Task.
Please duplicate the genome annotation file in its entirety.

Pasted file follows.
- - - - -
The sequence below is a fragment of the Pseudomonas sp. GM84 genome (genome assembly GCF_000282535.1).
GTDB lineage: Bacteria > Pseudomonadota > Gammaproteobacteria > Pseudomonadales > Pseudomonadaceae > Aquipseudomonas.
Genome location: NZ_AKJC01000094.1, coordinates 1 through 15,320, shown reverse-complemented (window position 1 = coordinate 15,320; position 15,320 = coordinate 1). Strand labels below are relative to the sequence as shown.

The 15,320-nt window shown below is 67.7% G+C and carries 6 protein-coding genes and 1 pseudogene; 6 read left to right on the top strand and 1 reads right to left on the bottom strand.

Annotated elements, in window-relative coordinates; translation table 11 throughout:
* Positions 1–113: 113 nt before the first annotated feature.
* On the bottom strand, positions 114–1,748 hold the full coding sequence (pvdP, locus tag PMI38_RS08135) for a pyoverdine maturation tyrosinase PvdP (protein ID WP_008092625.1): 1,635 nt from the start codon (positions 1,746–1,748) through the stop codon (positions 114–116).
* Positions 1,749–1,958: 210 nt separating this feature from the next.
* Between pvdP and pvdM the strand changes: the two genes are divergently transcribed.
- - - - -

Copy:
The sequence below is a fragment of the Pseudomonas sp. GM84 genome (genome assembly GCF_000282535.1).
GTDB lineage: Bacteria > Pseudomonadota > Gammaproteobacteria > Pseudomonadales > Pseudomonadaceae > Aquipseudomonas.
Genome location: NZ_AKJC01000094.1, coordinates 1 through 15,320, shown reverse-complemented (window position 1 = coordinate 15,320; position 15,320 = coordinate 1). Strand labels below are relative to the sequence as shown.

The 15,320-nt window shown below is 67.7% G+C and carries 6 protein-coding genes and 1 pseudogene; 6 read left to right on the top strand and 1 reads right to left on the bottom strand.

Annotated elements, in window-relative coordinates; translation table 11 throughout:
* Positions 1–113: 113 nt before the first annotated feature.
* On the bottom strand, positions 114–1,748 hold the full coding sequence (pvdP, locus tag PMI38_RS08135) for a pyoverdine maturation tyrosinase PvdP (protein ID WP_008092625.1): 1,635 nt from the start codon (positions 1,746–1,748) through the stop codon (positions 114–116).
* Positions 1,749–1,958: 210 nt separating this feature from the next.
* Between pvdP and pvdM the strand changes: the two genes are divergently transcribed.